From 1902 to 1913 Gendreau carried on a diversity of ministries in Kenora, Ont.; at St Mary’s Academy and Misericordia Hospital in Winnipeg; and in St Charles, Man. Finally, exhausted, he had to abandon all his activities. He asked permission to end his days in Cap-de-la-Madeleine, Que. Blind and paralysed, Edmond Gendreau spent the last years of his life confined to his room, his pen unused and his breviary unopened. He died in 1918, after a varied and highly productive career distinguished by keen enthusiasm, great generosity, and exemplary unworldliness. Fluently bilingual, a competent administrator, and a skilful diplomat, he was remembered, wherever he went, as an engaging personality and a man devoted to his church and to people.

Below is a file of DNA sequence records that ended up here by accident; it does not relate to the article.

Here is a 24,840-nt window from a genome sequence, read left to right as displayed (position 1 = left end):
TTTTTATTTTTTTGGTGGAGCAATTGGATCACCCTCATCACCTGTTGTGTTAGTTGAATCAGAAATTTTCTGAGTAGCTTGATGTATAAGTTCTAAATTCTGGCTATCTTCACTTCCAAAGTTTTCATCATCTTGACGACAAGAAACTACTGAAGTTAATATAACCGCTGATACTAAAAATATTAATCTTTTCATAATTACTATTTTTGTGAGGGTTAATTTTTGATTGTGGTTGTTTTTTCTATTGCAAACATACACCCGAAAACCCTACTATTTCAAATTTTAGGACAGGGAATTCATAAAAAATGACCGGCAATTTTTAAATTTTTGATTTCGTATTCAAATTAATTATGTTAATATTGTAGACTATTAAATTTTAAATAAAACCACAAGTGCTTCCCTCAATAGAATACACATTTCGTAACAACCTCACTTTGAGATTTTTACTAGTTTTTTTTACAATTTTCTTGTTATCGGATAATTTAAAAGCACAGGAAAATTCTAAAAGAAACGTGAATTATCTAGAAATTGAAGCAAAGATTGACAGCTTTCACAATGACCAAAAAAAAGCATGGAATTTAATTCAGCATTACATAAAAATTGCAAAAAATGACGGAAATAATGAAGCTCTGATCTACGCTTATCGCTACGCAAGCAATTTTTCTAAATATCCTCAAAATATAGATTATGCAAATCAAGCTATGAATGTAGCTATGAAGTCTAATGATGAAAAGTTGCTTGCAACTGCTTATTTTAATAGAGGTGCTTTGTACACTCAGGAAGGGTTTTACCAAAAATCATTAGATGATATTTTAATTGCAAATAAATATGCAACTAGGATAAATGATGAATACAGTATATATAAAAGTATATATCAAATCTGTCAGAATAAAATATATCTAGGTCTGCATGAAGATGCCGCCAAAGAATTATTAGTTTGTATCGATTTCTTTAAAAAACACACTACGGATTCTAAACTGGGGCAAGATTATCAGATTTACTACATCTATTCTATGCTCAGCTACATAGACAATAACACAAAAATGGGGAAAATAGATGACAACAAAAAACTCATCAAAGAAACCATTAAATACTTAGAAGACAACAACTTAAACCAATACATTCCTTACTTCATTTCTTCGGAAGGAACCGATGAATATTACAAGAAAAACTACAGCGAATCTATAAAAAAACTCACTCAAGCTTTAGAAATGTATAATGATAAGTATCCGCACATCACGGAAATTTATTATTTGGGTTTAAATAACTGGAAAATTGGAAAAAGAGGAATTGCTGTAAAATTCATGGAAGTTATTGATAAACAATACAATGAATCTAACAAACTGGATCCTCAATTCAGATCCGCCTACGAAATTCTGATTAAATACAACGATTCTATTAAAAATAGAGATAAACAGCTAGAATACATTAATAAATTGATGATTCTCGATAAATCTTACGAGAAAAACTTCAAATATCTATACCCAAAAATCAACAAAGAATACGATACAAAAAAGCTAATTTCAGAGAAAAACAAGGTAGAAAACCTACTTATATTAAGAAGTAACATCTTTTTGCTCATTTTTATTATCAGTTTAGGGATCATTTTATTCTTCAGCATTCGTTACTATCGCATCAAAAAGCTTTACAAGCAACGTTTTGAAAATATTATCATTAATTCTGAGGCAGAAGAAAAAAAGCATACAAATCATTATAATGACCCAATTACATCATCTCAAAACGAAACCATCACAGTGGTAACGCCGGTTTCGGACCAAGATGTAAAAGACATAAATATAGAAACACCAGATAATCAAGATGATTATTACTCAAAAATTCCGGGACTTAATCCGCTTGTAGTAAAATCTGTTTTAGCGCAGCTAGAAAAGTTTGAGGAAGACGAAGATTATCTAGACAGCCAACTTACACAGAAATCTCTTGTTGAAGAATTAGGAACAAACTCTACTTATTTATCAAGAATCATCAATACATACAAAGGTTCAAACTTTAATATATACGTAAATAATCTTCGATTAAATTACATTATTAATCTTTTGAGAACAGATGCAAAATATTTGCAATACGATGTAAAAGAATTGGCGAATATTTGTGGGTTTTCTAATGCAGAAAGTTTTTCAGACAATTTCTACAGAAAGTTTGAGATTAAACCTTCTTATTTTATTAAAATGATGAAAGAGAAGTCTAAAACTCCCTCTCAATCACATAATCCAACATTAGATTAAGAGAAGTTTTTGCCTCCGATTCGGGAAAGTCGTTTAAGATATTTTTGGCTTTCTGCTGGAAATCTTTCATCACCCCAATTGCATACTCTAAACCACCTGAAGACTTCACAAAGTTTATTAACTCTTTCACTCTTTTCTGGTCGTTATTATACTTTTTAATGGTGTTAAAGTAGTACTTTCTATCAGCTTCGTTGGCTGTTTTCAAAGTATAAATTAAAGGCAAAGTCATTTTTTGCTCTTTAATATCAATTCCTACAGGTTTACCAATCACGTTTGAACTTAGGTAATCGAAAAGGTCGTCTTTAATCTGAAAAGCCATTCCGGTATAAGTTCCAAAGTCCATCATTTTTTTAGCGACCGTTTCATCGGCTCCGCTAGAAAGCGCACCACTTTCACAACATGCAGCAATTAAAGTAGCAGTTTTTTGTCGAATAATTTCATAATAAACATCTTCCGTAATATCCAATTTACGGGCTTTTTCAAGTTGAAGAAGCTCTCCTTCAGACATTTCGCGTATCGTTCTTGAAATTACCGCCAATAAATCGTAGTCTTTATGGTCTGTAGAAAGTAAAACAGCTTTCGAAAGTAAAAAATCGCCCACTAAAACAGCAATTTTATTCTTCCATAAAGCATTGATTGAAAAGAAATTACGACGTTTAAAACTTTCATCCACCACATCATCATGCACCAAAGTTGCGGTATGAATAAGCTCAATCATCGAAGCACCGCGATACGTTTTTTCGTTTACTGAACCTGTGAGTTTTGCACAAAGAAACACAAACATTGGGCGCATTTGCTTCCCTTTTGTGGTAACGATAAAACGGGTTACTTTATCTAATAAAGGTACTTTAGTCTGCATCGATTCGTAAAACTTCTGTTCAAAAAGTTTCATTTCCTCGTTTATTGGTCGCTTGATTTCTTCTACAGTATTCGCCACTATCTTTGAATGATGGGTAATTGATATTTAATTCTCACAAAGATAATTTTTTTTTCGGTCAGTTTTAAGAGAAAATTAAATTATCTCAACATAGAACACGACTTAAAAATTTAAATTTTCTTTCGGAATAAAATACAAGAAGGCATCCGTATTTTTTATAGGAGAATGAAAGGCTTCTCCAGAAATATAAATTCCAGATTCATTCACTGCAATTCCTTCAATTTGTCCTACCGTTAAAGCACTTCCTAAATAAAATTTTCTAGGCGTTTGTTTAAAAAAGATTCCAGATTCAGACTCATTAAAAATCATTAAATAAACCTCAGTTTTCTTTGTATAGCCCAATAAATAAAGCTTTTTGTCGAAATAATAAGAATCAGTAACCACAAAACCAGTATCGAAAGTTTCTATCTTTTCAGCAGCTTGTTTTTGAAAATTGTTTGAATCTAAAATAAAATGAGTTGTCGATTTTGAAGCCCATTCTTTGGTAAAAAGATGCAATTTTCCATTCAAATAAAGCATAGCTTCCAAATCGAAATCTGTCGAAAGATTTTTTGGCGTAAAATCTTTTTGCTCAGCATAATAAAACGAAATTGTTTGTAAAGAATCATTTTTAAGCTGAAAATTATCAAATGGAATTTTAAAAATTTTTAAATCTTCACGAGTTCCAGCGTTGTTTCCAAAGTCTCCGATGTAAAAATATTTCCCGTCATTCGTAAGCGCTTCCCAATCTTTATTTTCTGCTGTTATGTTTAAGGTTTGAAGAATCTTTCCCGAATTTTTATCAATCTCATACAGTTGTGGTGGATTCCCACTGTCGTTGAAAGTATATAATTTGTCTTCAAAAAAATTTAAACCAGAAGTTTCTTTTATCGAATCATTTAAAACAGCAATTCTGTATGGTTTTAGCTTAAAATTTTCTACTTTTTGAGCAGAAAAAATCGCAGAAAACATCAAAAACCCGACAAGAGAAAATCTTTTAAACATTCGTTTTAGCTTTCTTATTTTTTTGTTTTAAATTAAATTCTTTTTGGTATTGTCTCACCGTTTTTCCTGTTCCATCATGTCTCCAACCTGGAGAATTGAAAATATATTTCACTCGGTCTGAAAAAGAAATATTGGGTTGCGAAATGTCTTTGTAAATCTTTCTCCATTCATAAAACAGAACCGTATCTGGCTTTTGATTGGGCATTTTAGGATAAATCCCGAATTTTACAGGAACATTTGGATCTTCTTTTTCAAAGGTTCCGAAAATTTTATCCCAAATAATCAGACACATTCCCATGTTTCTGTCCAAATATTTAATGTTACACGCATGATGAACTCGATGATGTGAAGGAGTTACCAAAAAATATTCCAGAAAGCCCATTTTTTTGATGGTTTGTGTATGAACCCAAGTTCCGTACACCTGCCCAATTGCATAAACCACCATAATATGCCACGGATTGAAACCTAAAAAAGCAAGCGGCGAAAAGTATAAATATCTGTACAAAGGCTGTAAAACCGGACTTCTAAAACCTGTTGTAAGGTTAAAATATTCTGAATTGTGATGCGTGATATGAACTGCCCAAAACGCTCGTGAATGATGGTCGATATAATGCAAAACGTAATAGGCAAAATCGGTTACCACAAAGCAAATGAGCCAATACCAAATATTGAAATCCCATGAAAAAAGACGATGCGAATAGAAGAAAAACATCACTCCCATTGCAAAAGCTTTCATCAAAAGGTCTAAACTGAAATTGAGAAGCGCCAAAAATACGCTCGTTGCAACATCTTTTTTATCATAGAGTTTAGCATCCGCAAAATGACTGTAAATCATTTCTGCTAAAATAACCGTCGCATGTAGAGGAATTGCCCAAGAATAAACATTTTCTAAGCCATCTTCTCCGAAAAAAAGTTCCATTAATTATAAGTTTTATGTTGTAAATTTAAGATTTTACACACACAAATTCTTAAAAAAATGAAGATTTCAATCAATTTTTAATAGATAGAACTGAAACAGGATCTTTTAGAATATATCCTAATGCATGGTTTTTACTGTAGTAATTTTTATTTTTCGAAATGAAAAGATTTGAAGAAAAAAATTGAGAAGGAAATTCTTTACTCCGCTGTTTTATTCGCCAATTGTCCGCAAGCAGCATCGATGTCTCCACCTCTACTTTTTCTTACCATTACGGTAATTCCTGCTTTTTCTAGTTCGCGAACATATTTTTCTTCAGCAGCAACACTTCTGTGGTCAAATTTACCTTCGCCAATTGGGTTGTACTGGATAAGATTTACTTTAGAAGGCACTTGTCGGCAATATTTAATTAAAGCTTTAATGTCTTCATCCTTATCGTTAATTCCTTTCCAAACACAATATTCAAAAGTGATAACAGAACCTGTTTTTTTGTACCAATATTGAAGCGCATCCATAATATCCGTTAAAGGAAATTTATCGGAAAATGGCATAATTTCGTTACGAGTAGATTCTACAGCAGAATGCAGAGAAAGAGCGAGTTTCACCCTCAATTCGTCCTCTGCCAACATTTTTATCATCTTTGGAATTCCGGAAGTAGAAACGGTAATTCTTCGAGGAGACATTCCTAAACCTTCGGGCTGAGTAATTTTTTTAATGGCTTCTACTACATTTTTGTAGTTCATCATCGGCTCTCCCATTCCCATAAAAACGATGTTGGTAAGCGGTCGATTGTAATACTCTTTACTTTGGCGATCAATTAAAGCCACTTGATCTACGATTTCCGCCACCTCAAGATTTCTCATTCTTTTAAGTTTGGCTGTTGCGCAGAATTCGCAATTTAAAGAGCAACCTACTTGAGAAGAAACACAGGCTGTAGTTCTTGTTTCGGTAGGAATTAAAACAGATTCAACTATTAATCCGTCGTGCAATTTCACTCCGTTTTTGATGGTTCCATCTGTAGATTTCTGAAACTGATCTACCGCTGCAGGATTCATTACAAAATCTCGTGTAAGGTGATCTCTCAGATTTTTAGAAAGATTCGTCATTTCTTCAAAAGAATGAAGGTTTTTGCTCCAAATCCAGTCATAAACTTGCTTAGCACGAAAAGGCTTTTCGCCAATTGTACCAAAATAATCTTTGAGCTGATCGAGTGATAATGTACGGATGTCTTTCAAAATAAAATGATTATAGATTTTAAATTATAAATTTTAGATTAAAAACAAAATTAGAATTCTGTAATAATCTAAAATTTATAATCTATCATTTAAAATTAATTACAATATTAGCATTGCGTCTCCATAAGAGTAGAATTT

Arch. Deschâtelets, Oblats de Marie-Immaculée (Ottawa), Dossier Gendreau; HE 1981.L27L, no.52 (Augustin Gaudet à Adélard Langevin). Arch. des Oblats de Marie-Immaculée (Montréal), Codex historicus; Corr., J.-E. Antoine à Edmond Gendreau, 25 juin 1892; L.-Z. Moreau à Gendreau, 29 nov. 1880. Arch. Générales des Oblats de Marie-Immaculée (Rome), Corr., G LPP 2048 (Adélard Langevin à Louis Soullier, 31 juill. 1893); 2088 (Langevin au vicaire général, 19 févr. 1898); 2120 (Langevin à Cassien Augier, 14 juin 1900). J.-B.-A. Allaire, Dictionnaire biographique du clergé canadien-français (6v., Montréal et Saint-Hyacinthe, Qué., 1908–34). Arthur Buies, L’Outaouais supérieur (Québec, 1889). Gaston Carrière, Dictionnaire biographique des oblats de Marie-Immaculée au Canada (4v., Ottawa, 1976–89), 2: 75–77. “Feu le R.P. Edmond Gendreau, o.m.i., ancien curé de Kénora et de Saint-Charles,” Les Cloches de Saint-Boniface (Saint-Boniface, Man.), 17 (1918): 246–49. Athanase Francœur et al., Notices nécrologiques de la province du Canada-est (15v., Ottawa, 1957–90), 2: 138–39. Arthur Joyal, “Le Rév. Père E. Gendreau, o.m.i.,” Annales du T.S. Rosaire (Cap-de-la-Madeleine, Qué.), 3e sér., 3 (1918): 420–26, also published as Annales de Notre-Dame du Cap, 3e sér., 4 (1919): 21–26. “Jubilé d’or sacerdotal du R.P. Edmond Gendreau, o.m.i.,” Les Cloches de Saint-Boniface, 11 (1912): 309–15. Missions de la Congrégation des missionnaires oblats de Marie Immaculée (Paris), 24 (1886): 322–29; 31 (1893): 355–58; 37 (1899): 118–21, 219–48; (Rome) 65 (1931): 229–33.